Saturday, November 28, 2015

How to take the worry out of Charging Batteries

Hey all,

Thought I would elaborate on the Charging system that was recommended by Larry Jacobs WA7ZBO.

We all use batteries of some type in our radio go-kits, I personally use a smattering of different AGM (Absorbent Glass Mat) Batteries. Mine come from old security, fire systems, and UPS systems that were changed out as regular maintenance. Now while used, they still have a lot of life in them if properly maintained. Here in lies my trouble, how do I charge these batteries so that I can squeeze the maximum amount of life from them. Larry gave me the answer and it is Genius.

So here it is:


You can use a Solar Charge Controller to charge your batteries. A Charge Controller does not care where it is getting current from as long as it falls within the window of voltage and current ( mine being 0-100VDC at 20A) you can use PV Panels, A power supply (Larry suggested a laptop power supply), Car power (usually around 14.2V), or even a hand crank or foot crank Generator.


Here is my Charge Controller. It handles the proper care and feeding of my AGM batteries.


This is one of the batteries that I have in the parallel array. Thanks to Roy W7ROY for the batteries.


This is the label on the power supply that I use to charge the array. I think I need a bigger one as this one gets really hot during a charge cycle. I think I need to upgrade to 90 Watt supply. I will have to watch the local salvage places. Note the voltage it 19V @ 3.42A, Still a little small for my system. 

The charger works like this, it first bulk charges the battery, then a phase that is called Boost, but is better explained as equalize, as it equalizes the different batteries in the array. Then it float charges the battery, also known as absorption. Finally the controller trickle charges the battery as needed.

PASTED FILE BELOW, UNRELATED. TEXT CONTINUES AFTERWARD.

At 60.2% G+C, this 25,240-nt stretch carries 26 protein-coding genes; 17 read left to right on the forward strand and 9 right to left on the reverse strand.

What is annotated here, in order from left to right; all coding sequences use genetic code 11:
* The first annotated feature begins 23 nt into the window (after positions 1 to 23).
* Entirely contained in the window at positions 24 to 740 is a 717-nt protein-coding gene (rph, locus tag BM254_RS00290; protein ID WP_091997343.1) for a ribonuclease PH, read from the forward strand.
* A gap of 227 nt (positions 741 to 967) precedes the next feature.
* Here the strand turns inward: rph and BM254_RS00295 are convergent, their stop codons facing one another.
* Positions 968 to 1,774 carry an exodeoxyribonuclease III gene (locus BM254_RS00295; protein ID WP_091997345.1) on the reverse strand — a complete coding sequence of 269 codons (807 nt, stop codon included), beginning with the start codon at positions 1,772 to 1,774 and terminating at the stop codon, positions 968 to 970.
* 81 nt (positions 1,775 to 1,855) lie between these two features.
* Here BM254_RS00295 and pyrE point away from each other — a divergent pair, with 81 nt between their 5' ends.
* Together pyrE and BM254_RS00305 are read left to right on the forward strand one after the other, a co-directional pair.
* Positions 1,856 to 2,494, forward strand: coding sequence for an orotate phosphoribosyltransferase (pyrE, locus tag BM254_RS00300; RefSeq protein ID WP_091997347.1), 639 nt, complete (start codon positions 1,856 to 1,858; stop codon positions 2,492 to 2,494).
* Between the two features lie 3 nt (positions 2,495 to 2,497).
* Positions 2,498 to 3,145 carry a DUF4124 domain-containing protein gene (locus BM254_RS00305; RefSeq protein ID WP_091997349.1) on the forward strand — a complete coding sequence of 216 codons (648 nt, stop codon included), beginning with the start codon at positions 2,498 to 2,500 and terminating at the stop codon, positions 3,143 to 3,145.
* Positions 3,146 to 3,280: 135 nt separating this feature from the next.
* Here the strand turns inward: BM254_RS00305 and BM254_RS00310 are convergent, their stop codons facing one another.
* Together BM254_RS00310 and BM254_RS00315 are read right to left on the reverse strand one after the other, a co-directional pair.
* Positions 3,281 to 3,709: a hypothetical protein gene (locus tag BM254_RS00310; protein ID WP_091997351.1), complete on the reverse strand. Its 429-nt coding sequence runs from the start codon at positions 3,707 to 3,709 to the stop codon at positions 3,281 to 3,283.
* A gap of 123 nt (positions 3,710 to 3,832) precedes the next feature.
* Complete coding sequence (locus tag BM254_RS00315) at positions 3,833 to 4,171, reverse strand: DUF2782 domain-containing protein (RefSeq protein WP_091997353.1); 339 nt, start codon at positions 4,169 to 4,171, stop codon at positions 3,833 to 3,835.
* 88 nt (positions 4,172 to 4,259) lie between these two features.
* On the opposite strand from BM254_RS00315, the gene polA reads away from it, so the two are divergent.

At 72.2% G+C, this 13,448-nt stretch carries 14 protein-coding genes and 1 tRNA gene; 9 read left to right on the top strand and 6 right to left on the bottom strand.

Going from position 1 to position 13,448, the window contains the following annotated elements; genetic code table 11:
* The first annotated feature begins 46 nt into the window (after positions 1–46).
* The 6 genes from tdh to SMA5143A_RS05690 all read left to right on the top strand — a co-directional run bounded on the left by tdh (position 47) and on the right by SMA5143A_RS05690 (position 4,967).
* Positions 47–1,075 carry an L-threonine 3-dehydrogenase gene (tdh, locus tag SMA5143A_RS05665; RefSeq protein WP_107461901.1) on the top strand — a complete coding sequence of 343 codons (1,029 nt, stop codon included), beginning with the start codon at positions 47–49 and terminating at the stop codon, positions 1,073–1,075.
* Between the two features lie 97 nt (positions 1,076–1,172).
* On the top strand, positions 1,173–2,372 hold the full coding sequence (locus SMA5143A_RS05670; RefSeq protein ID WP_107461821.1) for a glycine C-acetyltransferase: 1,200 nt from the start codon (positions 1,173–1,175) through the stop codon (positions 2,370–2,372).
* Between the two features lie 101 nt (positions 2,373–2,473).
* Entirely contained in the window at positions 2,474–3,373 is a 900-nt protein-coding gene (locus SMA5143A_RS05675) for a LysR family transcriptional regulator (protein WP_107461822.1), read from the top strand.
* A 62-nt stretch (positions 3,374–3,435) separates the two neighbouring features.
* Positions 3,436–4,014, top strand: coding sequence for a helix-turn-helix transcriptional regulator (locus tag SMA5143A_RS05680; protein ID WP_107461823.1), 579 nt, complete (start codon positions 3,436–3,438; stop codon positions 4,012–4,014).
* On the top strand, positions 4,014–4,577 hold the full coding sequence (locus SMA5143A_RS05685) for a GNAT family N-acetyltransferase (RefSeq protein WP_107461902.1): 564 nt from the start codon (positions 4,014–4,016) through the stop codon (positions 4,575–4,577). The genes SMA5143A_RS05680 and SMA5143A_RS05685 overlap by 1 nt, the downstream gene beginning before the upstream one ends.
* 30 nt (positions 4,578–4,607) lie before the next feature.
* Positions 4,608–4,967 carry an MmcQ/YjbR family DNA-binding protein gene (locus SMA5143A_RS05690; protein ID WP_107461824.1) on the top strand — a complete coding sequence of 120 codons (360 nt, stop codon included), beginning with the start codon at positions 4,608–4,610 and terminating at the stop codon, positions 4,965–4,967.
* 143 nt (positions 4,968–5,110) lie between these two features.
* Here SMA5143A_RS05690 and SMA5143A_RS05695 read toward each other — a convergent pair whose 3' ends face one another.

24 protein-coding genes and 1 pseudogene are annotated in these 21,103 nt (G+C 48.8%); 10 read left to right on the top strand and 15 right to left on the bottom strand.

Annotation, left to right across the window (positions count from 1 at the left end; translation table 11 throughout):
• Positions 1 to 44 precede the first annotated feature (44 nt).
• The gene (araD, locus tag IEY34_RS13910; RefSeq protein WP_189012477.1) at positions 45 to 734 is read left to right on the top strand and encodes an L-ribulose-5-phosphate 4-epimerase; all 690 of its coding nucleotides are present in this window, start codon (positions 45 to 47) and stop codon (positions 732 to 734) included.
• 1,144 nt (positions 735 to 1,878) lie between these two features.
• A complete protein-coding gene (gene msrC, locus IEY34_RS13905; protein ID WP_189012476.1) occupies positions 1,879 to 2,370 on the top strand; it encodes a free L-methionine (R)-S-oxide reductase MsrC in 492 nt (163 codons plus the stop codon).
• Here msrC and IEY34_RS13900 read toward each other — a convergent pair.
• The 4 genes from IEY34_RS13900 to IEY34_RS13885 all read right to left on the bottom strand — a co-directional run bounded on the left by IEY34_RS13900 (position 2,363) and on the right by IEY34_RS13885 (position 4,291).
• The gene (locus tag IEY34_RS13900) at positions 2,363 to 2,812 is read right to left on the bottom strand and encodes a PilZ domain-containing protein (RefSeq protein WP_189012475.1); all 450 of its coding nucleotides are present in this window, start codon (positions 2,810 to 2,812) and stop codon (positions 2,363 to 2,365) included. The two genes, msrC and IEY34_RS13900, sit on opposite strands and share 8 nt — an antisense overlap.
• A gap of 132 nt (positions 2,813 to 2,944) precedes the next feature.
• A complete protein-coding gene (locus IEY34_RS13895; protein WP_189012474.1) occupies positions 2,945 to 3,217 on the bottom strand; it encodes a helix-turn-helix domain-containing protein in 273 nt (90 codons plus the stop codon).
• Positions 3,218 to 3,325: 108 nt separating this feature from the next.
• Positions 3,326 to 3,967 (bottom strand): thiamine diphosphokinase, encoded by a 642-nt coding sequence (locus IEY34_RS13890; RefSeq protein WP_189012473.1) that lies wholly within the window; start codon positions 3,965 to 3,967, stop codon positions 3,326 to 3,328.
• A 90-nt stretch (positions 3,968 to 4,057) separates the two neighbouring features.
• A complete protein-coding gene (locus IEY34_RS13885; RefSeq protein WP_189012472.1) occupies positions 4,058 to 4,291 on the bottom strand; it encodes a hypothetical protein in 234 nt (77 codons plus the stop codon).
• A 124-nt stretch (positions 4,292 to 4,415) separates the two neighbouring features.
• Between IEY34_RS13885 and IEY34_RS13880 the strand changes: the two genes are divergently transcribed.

One of the features of this system is also that it will disconnect the batteries from the load if the battery voltage drops below 11.1V. This will prevent me from damaging the batteries from over-discharge. 

I have tested this system on a small scale in my hamshack and have found that the system works well.
I am excited to add this to my go-kit power module as now I don't have to worry if the batteries will be charged correctly. I can charge my battery module on the way to the deployment from the car voltage so it is topped off when I get there and I don't have to worry, I don't have to worry, I don't have to worry, I don't have to worry. Do you sense a reoccurring theme?

Here is a link to the controller that I have, it is a Tracer-2210RN Charge Controller Regulator.
Now I did not pay what they want for this. I got mine at a salvage place for about $25 in the box. They really had no clue what they had nor did they really care so more gain to me.

Well there you have it, a mind blowing little concept that will help you make your battery module a more worry free part of your go-kit. Remember worry is a poor use for your imagination.

de KG7RZX 73

  

Friday, November 27, 2015

Learned a lot from this Conferance



While I don't agree with aspects of ARES and RACES. I found the content from the presenters to be pretty pertinent. I took many ideas and insights from the conference.
   
I will say that it is really slow until about 45 minutes in. all you will miss is the roll call.
the two presenters were Jerry Wellman W7SAR and Larry Jacobs WA7ZBO 
both of these gentlemen had great ideas and I value them as great Elmer in their own respect.


Things that I found interesting were the concept of  a modular go kit, and a charging solution that takes the guessing out of maintaining batteries.

Some of the things I took away from their presentations were as follows:


  • Go Kits should be modular so that you can customize the gear to the deployment assignment.
  • Fancy radios are not going to be better then reliable radios.
  • You should have checklists for each module and each planned event that you plan on going to.